The first thing that came to my mind was that despite a total of 38 controls on the GUI, PRESSWERK didn’t overwhelm me with the number of controls – it looks very accessible.
Thats partly thanks to PRESSWERKs huge default size on the screen (about 1/6th on my 30“ Apple Cinema HD Display), and a lot of considerations went into the GUI-design.
During the public beta-test, GUI elements and features were added and removed again, and this final release version feels very solid in that respect. I really like the beautiful VU-meters placed in the center of the plug-in, and there is a hardware feel to the various controls of PRESSWERK.
BTW, the size of the GUI can be adjusted in 10%-steps, from 672 x 462 to 1920 x 1320 pixels. Even the brightness of the GUI can be adjusted in 5 steps, just one of many little useful details.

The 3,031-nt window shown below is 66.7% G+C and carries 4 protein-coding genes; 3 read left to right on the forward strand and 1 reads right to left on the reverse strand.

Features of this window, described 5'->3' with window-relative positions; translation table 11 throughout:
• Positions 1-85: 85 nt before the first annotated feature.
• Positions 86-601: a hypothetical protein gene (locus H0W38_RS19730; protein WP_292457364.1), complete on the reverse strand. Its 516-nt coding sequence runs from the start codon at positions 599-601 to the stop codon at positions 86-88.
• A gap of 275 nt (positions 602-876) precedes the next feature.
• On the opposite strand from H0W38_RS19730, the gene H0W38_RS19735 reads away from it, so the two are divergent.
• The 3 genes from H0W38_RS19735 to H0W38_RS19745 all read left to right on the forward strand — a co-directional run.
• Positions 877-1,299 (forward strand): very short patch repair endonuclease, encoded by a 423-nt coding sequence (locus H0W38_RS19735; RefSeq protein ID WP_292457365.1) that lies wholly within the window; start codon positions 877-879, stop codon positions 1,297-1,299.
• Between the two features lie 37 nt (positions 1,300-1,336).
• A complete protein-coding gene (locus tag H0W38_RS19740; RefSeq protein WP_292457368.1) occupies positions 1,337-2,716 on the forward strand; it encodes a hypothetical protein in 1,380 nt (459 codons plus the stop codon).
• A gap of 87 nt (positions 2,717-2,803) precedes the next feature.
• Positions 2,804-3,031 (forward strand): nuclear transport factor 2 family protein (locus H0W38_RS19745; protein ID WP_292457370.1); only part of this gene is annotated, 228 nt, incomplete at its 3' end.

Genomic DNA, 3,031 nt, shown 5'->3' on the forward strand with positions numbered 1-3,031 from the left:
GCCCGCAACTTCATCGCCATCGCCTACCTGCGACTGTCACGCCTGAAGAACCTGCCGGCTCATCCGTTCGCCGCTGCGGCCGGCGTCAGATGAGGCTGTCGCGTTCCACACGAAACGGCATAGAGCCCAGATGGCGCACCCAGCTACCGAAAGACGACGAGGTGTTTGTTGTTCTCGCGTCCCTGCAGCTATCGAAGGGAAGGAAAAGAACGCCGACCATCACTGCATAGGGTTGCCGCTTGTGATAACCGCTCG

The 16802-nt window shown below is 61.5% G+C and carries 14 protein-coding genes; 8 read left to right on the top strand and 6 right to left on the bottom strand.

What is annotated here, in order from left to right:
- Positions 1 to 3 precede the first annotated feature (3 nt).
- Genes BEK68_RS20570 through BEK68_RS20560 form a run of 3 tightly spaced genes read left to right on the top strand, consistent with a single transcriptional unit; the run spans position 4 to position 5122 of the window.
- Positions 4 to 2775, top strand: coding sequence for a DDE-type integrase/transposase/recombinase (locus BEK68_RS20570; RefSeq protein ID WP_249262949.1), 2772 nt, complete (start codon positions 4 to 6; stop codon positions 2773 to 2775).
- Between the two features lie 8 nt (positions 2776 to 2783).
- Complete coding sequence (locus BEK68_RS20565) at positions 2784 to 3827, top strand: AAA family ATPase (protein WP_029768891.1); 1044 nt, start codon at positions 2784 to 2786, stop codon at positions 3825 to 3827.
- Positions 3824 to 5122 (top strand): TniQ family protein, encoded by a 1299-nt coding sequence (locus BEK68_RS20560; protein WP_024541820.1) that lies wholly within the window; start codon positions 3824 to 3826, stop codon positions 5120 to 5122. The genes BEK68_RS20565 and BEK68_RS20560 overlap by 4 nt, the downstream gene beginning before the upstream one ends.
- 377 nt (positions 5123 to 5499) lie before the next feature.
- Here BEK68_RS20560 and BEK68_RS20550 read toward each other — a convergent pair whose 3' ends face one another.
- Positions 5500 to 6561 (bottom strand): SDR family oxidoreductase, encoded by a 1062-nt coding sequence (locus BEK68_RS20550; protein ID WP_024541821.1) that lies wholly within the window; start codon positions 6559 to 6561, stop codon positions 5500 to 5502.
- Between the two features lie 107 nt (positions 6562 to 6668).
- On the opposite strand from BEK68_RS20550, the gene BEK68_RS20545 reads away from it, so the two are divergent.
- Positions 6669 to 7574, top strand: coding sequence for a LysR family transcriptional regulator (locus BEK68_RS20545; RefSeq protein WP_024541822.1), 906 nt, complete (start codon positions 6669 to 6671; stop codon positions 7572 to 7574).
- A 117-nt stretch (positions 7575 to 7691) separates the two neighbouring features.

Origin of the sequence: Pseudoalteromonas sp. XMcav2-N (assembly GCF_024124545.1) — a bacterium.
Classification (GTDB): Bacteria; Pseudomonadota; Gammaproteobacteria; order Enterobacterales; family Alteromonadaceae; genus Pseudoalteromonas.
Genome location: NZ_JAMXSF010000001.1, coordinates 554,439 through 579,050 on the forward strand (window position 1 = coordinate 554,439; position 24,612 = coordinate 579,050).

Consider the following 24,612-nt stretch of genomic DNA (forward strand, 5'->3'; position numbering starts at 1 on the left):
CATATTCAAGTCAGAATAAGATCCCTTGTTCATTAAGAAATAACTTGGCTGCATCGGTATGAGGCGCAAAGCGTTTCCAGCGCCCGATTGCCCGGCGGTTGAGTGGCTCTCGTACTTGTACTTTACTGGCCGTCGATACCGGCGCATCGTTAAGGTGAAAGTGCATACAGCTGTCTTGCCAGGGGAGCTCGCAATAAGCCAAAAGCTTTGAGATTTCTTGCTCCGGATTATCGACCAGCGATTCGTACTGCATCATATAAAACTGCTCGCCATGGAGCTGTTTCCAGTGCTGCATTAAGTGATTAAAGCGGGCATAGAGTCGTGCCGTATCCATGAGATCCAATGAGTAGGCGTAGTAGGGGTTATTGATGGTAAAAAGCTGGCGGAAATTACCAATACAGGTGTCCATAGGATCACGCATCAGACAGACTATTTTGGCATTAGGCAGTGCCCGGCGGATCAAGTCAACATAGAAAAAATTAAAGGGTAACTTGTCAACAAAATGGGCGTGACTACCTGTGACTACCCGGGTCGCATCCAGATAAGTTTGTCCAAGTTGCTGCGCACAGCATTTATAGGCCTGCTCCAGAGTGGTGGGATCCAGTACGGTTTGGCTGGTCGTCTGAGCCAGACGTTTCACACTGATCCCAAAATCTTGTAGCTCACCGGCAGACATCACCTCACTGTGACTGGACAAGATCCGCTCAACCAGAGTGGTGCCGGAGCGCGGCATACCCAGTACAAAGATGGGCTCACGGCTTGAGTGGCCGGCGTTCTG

If you look at the block diagram, you will see that PRESSWERK unites all the features and topologies found in classic 1950 – 1970 compressors, while giving the user full control over these features and clear labels to access these in detail.
I can see PRESSWERK becoming popular in audio schools, as there’s no other plug-in that will make it that easy to educate someone about the details of ALL vintage compressors in one plug-in.
How does it sound?
First thing I did was load the template of my recent article on compression and harmonics, and take a quick look at the spectrums PRESSWERK generates when you feed it with sine-tones of various levels.
That of course put my attention immediately to the „saturation“-section of the plug-in.
All of the emulations I’ve tested in my previous article, except one, generated harmonic distortion, and these would usually increase in level the more gain reduction (= compression) you’re applying.